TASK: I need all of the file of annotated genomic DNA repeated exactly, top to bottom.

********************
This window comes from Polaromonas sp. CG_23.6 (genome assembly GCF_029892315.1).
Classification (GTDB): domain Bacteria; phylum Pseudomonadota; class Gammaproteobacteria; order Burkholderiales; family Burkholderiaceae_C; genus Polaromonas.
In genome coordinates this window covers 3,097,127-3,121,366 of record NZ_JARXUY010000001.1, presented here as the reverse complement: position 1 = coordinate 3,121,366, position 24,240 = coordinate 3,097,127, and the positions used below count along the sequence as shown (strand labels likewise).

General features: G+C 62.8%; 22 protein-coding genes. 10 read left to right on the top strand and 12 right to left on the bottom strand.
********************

This window comes from Polaromonas sp. CG_23.6 (genome assembly GCF_029892315.1).
Classification (GTDB): domain Bacteria; phylum Pseudomonadota; class Gammaproteobacteria; order Burkholderiales; family Burkholderiaceae_C; genus Polaromonas.
In genome coordinates this window covers 3,097,127-3,121,366 of record NZ_JARXUY010000001.1, presented here as the reverse complement: position 1 = coordinate 3,121,366, position 24,240 = coordinate 3,097,127, and the positions used below count along the sequence as shown (strand labels likewise).

General features: G+C 62.8%; 22 protein-coding genes. 10 read left to right on the top strand and 12 right to left on the bottom strand.